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Editorials |

Mens Sana in Corpore Sano FREE

Laura J. Podewils, MS,PhD; and Eliseo Guallar, MD, DrPH
[+] Article and Author Information

From the Centers for Disease Control and Prevention, Atlanta, GA 30333, and Johns Hopkins Bloomberg School of Public Health, Baltimore, MD 21205.


Potential Financial Conflicts of Interest: None disclosed.

Requests for Single Reprints: Laura J. Podewils, MS, PhD, Centers for Disease Control and Prevention, 1600 Clifton Road NE, MS-E10, Atlanta, GA 30333; e-mail, lpp8@cdc.gov.

Current Author Addresses: Dr. Podewils: Centers for Disease Control and Prevention, 1600 Clifton Road NE, MS-E10, Atlanta, GA 30333.

Dr. Guallar: Johns Hopkins Bloomberg School of Public Health, 2024 East Monument Street, Room 2-639, Baltimore, MD 21205.


Ann Intern Med. 2006;144(2):135-136. doi:10.7326/0003-4819-144-2-200601170-00011
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Juvenal's centuries-old dictum to pray for a healthy mind (mens sana) in a healthy body (corpore sano) is taking on a literal meaning: Ongoing research is accumulating evidence that physical activity might delay neurocognitive decline and Alzheimer disease. Alzheimer disease is a major public health problem, affecting an estimated 4.5 million persons in the United States (1). The global aging of the population will translate into many more cases of dementia, further emphasizing the urgency of identifying potentially preventable risk factors. The only established risk factors for Alzheimer disease are advanced age, family history of dementia, low educational attainment, and presence of the apolipoprotein E genotype ε4 allele (2). No amount of behavior modification will alter these risk factors, so it is enticing to think that engaging in regular exercise can delay or prevent the development of Alzheimer disease.

Experimental studies support a role of physical activity in protecting brain structure and function. Compared with inactive adult mice, active adult mice have reduced cerebral accumulation of neurodegenerative byproducts, including β-amyloid plaques (3) and reactive oxygen species (4) that have been implicated in the pathogenesis of dementia. Voluntary exercise upregulates proteins that stimulate neural growth, most prominently brain-derived neurotrophic factor in the hippocampus, an area that is central to learning and memory and is particularly affected in Alzheimer disease and other dementing illnesses (5).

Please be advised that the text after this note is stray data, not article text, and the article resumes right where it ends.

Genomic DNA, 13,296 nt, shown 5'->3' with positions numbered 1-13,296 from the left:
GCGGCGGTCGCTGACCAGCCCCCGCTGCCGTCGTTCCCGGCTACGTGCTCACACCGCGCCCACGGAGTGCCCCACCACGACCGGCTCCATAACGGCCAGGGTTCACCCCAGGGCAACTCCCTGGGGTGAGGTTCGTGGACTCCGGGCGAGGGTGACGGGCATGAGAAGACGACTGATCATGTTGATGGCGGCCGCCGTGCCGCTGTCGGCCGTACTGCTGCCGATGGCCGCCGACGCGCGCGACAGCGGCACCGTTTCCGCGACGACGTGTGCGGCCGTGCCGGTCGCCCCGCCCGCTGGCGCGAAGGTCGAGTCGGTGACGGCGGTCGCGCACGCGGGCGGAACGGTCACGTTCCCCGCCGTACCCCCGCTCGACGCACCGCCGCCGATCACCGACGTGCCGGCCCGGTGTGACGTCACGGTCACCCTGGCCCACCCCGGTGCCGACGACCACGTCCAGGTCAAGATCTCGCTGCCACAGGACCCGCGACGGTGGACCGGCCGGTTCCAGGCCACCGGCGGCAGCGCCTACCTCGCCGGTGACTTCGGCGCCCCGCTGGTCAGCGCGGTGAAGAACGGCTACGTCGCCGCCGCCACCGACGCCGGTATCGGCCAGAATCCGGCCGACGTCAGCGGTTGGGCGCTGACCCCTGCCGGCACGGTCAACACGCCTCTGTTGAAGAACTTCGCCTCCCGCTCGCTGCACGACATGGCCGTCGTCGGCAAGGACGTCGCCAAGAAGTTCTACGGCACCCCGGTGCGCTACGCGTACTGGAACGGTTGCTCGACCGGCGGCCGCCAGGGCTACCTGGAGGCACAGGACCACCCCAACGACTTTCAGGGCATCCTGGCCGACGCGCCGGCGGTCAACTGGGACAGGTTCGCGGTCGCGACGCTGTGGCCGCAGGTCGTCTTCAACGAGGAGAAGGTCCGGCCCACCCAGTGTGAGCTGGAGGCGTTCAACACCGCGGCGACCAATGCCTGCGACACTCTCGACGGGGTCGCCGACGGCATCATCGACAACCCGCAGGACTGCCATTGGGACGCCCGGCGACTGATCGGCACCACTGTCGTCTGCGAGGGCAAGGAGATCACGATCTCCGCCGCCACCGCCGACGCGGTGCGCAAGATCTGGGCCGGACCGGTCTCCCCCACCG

A recent review of observational studies concluded that exercise in late life is inversely associated with risk for all-cause dementia and Alzheimer disease (6). Six of 9 studies reviewed showed a reduced incidence of dementia among persons in the highest category of exercise compared with those who were less active. Risk reductions ranged from 20% (7) to 50% (8) over follow-up periods of 5 to 7 years (6). The studies included in the review enrolled healthy adults who were free of dementia or mild cognitive impairment and evaluated the association of baseline physical activity with subsequent development of dementia. These studies had an important potential limitation: reverse causation bias, in which what seems to be an effect actually triggers its putative cause. Although the measurements of physical activity were done before clinically manifest dementia, these studies could not exclude the possibility that lower exercise levels at baseline were a consequence of early, subclinical cognitive deterioration. In the context of such diseases as dementia, in which changes in the brain may develop over decades, reverse causation is difficult to refute even in prospective cohort studies.

In this issue, Larson and colleagues' study (9) provides important evidence that more physical exercise is associated with lower rates of dementia, even after the authors took great pains to avoid reverse causation bias. The study investigators recruited adults 65 years of age and older from a health maintenance organization in Seattle, Washington. They excluded participants with dementia and those scoring below the 75th percentile for cognitive performance on the basis of the Cognitive Ability Screening Instrument (CASI), thus selecting a cohort of 1740 participants with high cognitive performance. Most important, early cognitive deterioration could not explain why members of this cohort varied in baseline levels of physical activity. After an average of 6.2 years of follow-up, participants exercising 3 or more times per week had a 38% lower incidence of dementia than those who exercised less consistently. This inverse association was evident despite the uniformity of the study sample—participants were predominantly white with high levels of formal education, and most (74%) engaged regularly in physical activity.